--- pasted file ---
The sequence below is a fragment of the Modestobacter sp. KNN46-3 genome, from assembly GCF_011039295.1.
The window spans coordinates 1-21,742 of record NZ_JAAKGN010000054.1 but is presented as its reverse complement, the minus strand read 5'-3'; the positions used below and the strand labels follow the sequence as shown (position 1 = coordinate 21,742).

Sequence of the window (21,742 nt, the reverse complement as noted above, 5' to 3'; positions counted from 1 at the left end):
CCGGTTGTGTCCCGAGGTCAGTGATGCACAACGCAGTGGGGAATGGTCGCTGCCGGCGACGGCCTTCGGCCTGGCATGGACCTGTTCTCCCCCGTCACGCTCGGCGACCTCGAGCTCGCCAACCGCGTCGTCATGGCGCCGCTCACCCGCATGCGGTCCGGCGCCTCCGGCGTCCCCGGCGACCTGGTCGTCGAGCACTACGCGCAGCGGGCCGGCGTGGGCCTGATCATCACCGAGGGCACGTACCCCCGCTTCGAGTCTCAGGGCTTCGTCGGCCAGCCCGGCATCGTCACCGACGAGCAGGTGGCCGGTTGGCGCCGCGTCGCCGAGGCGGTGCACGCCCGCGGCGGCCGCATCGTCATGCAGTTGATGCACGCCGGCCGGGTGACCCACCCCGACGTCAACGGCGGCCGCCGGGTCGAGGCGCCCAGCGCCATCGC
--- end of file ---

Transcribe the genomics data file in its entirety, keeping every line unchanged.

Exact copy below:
The sequence below is a fragment of the Modestobacter sp. KNN46-3 genome, from assembly GCF_011039295.1.
The window spans coordinates 1-21,742 of record NZ_JAAKGN010000054.1 but is presented as its reverse complement, the minus strand read 5'-3'; the positions used below and the strand labels follow the sequence as shown (position 1 = coordinate 21,742).

Sequence of the window (21,742 nt, the reverse complement as noted above, 5' to 3'; positions counted from 1 at the left end):
CCGGTTGTGTCCCGAGGTCAGTGATGCACAACGCAGTGGGGAATGGTCGCTGCCGGCGACGGCCTTCGGCCTGGCATGGACCTGTTCTCCCCCGTCACGCTCGGCGACCTCGAGCTCGCCAACCGCGTCGTCATGGCGCCGCTCACCCGCATGCGGTCCGGCGCCTCCGGCGTCCCCGGCGACCTGGTCGTCGAGCACTACGCGCAGCGGGCCGGCGTGGGCCTGATCATCACCGAGGGCACGTACCCCCGCTTCGAGTCTCAGGGCTTCGTCGGCCAGCCCGGCATCGTCACCGACGAGCAGGTGGCCGGTTGGCGCCGCGTCGCCGAGGCGGTGCACGCCCGCGGCGGCCGCATCGTCATGCAGTTGATGCACGCCGGCCGGGTGACCCACCCCGACGTCAACGGCGGCCGCCGGGTCGAGGCGCCCAGCGCCATCGC